As soon as you buy a brand new phone, its value starts to depreciate. But not all phones depreciate at the same rate. There are a lot of factors involved, including the operating system, the phone’s features, and the rate of change in the wider mobile phone industry.
We’ve all had phones that have eventually become too slow or clunky to use, although that’s less of an issue now that most handsets can run modern software comfortably. But just like a car, a brand new mobile’s value crumbles as soon as it’s used.
Depreciation is just one of the many reasons why used mobile phones present good value. But just how bad can it get?
How Quickly Will Your Phone Lose Value?
Over on Decluttr, there are some eye-popping figures that show us just how fast a new phone loses value.
After a year, the effect of depreciation is pretty clear to see:
- LG phones lose around 75% of their original value
- Samsung phones lose around 72%, not far behind
- Apple phones did relatively well, in comparison; an iPhone loses about 57% of its value in a year.
These figures may reveal an interesting difference between iOS and Android. Some manufacturers of Android phones fail to release software updates, or they can come around pretty slowly. In contrast, Apple customers all get the newest release when it comes out – assuming their phone can support it.
After two years, the loss of value for an HTC phoneis about 85%. Considering HTC handsets are not that cheap to begin with, it really reveals how a brand new handset can be a false economy, even if it’s from a brand that has a reputation for being a bit cheaper.
You Can’t Control Depreciation
Phones obviously lose value if you don’t look after them. That’s why used mobile phone wholesalers spend a lot of time carefully testing the phones they buy. Nobody wants to buy a used mobile and discover a fault a few months later.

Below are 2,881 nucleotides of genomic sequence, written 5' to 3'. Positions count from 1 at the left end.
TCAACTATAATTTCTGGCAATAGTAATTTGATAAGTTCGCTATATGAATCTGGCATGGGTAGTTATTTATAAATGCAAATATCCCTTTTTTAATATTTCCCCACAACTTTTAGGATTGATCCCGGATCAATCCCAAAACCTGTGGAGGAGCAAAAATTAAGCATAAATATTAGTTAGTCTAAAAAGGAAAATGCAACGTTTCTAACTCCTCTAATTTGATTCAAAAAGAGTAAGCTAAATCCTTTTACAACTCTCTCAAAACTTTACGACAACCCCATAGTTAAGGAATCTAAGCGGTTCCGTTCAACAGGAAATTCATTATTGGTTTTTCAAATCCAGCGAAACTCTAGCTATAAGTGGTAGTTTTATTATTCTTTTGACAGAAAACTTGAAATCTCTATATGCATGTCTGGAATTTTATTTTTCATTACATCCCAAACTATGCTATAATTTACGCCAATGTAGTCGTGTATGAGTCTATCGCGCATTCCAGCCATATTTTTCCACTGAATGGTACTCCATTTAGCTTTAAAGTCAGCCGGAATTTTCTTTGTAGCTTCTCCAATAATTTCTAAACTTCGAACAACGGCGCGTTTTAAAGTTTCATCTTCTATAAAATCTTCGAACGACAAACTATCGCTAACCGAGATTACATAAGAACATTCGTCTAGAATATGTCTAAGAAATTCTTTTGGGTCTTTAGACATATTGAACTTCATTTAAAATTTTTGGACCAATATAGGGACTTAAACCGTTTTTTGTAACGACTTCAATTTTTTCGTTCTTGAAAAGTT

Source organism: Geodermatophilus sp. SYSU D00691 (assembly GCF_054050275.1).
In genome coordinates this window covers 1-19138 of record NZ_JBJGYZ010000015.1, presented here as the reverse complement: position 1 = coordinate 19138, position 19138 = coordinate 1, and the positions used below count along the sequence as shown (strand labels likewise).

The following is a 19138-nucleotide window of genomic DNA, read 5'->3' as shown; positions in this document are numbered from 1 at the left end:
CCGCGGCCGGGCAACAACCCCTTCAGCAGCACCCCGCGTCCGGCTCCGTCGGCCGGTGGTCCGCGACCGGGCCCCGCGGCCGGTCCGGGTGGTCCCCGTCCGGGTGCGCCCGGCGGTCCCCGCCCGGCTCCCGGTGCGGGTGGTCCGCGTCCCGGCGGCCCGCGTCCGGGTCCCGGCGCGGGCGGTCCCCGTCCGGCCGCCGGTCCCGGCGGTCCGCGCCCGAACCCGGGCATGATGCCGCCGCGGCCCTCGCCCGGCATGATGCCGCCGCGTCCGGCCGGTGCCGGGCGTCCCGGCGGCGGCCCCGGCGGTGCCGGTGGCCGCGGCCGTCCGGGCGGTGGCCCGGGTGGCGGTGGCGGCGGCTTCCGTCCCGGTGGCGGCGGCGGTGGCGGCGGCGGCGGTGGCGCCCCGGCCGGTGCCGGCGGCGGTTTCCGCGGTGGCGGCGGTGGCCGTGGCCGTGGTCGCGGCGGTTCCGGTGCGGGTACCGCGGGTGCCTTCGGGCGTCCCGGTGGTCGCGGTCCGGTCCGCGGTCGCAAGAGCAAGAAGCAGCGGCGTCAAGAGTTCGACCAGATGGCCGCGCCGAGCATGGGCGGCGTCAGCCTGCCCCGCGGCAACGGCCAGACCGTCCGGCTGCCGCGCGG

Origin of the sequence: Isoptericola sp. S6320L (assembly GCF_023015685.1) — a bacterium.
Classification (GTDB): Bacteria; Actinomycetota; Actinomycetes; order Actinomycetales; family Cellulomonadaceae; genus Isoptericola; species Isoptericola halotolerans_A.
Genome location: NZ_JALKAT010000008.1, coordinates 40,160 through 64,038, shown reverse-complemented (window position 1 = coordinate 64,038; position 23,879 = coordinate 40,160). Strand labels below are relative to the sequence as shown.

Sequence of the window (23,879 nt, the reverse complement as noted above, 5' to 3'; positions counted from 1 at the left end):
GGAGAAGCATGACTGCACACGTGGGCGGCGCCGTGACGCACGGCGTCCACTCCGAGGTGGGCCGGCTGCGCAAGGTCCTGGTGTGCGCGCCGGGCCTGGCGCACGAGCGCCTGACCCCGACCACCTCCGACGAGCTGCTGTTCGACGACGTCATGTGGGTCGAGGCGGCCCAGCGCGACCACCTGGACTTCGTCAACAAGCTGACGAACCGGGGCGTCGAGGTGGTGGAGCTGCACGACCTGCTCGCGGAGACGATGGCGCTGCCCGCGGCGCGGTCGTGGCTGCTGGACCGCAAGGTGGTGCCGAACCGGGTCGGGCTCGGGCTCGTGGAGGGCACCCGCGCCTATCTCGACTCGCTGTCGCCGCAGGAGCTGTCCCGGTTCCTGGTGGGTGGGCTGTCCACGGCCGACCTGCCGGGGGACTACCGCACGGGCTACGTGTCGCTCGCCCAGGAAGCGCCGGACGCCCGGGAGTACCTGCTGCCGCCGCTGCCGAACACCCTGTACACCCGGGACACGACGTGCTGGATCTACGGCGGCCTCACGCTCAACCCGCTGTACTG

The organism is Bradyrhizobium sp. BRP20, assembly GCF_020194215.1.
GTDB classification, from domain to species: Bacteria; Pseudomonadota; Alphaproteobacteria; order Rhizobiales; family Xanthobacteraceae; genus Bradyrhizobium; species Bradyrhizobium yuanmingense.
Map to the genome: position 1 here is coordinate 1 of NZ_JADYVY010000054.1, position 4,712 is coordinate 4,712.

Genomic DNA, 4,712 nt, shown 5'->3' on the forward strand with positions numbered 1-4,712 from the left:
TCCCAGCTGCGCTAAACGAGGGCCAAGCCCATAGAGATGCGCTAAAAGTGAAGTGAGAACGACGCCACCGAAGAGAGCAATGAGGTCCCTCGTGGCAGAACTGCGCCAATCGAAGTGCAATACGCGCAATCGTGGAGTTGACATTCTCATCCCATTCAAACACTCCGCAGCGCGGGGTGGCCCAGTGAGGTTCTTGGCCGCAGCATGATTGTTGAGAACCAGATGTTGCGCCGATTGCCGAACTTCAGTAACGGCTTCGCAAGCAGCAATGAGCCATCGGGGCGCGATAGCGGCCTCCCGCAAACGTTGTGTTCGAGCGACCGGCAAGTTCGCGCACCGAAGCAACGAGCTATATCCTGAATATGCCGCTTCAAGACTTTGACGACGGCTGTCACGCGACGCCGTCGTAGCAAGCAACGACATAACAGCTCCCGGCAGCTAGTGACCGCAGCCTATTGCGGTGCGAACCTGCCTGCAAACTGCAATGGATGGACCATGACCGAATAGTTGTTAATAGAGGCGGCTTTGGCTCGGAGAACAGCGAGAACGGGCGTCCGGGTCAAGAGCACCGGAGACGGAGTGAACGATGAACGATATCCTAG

But depreciation isn’t quite the same thing as general wear and tear. Sometimes, a phone will depreciate simply because a new, better phone has hit the market.
Take the Samsung S3 as a prime example. Its value took a heavy hit when Apple released the iPhone 5S.
Again, Apple’s phones have a reputation for holding value well. The same can arguably be said for its line of computers. The brand has a reputation for good build quality, and that can be a big boost when you’re buying used.
Buy Used and Avoid the Value Hit
The best way to avoid the rapid devaluation of a handset is to buy it used in the first place.
Buying a used mobile phone doesn’t necessarily mean that you’ll get an old, poor-quality handset. But if you’re willing to get something that has been opened already, you could save a lot of money. It’s just like buying a ‘nearly new’ car, instead of a brand new one.
Phoenix Cellular are Europe’s leading experts in supplying used mobile phones wholesale. If your business could use a boost, contact us today to find out how our used mobile phones could save you more cash.